The beauty of losing in football is that it can be studied. Every game Iâ€™ve coached in 40 volunteer seasons has been videotaped. Studying videotape is an investigation into the cause of losing. I use the same investigative principles that I used when I was a detective, before changing careers in 1990, to study football losses.
Investigating losing solved the mystery. After identifying every single contributory factor, I concluded that the number one cause of every loss fell under the title of “self-sabotage.” I investigated failures in all my other professions, including business and even fitness careers. Same conclusion â€“ self-sabotage was the main cause of losing, failure, or whatever label you attach to “defeat.”
The source of failure in any field comes from within. We are our own worst enemy. Self-sabotage is self-defeating behaviour. You canâ€™t win at anything personally or professionally until you overcome self-defeating conduct and habits. The competition you face every day in business, your career, or on the athletic field is nothing compared to the opponent inside you. No one is exempt from the inner enemy. Self-sabotage is what holds us back from self-actualization. Left unchecked, self-sabotage is capable of burying individual and team potential. Defeating self-sabotage doesnâ€™t just happen. It takes a fight.
There are many ways to commit self-sabotage. Each way has its own distinct ethos, a characteristic that makes it unique. But ironically, they all accomplish the sameÂ goal – getting in the way of progress and moving us away from what weâ€™re supposed to achieve and who we are supposed to become. Self-sabotage is the biggest fight against progress. Itâ€™s easy to dismissÂ it as fate or destiny. The hard part is acknowledging that you have control over self-sabotage, starting with accepting responsibility to self and to the teams of people you live with, work with, and who depend on you.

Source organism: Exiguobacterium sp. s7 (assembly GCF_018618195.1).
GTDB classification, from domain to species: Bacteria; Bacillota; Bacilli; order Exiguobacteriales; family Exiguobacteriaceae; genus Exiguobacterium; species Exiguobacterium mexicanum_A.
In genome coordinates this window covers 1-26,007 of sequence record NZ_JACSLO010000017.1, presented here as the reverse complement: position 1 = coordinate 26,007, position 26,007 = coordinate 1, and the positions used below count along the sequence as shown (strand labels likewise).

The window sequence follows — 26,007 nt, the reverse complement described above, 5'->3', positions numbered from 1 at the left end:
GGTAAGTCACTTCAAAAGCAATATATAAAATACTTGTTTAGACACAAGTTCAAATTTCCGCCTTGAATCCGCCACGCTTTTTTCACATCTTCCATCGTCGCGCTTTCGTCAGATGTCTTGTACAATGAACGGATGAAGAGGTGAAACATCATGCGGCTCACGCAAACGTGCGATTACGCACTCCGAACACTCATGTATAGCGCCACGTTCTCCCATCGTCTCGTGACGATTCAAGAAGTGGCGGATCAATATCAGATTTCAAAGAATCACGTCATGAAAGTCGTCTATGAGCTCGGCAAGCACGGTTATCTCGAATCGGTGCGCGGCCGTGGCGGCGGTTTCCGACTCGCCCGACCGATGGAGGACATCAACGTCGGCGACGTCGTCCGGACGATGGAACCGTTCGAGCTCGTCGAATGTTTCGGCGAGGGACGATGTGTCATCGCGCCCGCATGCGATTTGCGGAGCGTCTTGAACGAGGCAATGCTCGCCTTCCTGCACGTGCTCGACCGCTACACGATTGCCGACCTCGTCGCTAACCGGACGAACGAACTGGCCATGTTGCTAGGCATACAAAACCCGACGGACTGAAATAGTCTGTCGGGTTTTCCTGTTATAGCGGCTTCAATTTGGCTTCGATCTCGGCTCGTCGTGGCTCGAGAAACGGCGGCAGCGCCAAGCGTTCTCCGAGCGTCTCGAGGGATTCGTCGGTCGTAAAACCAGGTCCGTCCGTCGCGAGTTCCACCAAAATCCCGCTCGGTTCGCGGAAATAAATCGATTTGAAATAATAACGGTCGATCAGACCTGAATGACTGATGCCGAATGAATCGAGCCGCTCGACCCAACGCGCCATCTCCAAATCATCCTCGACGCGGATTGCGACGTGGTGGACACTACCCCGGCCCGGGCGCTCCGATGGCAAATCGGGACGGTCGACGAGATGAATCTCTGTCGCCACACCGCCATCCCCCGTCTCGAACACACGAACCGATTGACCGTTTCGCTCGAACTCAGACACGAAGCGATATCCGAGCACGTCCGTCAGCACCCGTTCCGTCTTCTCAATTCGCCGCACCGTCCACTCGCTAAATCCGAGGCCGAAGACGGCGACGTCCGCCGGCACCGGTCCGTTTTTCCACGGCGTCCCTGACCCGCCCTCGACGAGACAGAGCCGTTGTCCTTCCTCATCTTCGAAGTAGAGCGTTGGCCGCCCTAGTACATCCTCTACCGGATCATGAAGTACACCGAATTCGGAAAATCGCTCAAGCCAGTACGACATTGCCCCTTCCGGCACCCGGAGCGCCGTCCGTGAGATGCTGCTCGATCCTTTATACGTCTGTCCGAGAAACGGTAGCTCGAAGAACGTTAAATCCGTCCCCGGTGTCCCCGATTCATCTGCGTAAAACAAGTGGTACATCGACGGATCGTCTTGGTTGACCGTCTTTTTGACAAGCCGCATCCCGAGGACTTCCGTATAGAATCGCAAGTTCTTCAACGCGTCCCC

â€ªÂ Why we attack ourselves and how we do it is aÂ processÂ within aÂ #TheProcess. Every challenge has degrees of difficulty that we make more difficult with self-destructive habits. Every career, business, and sport carries an obligation to be â€œfit for duty.â€ You owe it to yourself and your team; itâ€™s your responsibility. Being fit for duty ties in with the self-sabotage because it involves being fit in body, mind, and soul. Your organization depends on you being fit for duty. Without it, accountability ceases to exist. BeingÂ unfit for duty constitutes the highest level of neglect to a team.
Without a fight, self-sabotage kills human potential, both individually and in teams. The difference in the shape of things is what you do with your potential.Â Blunt Talk PodcastÂ includes a 4-part series about the fight against self-sabotage.
Gino Arcaro M.Ed., B.Sc., Level 3 NCCP (Natâ€™l Coaching Certification Program)
Head coach â€“ Niagara X-Men Football
Owner â€“ X Fitness Inc.
Blogs – www.GinoArcaro.com and www.SWATFootball.ca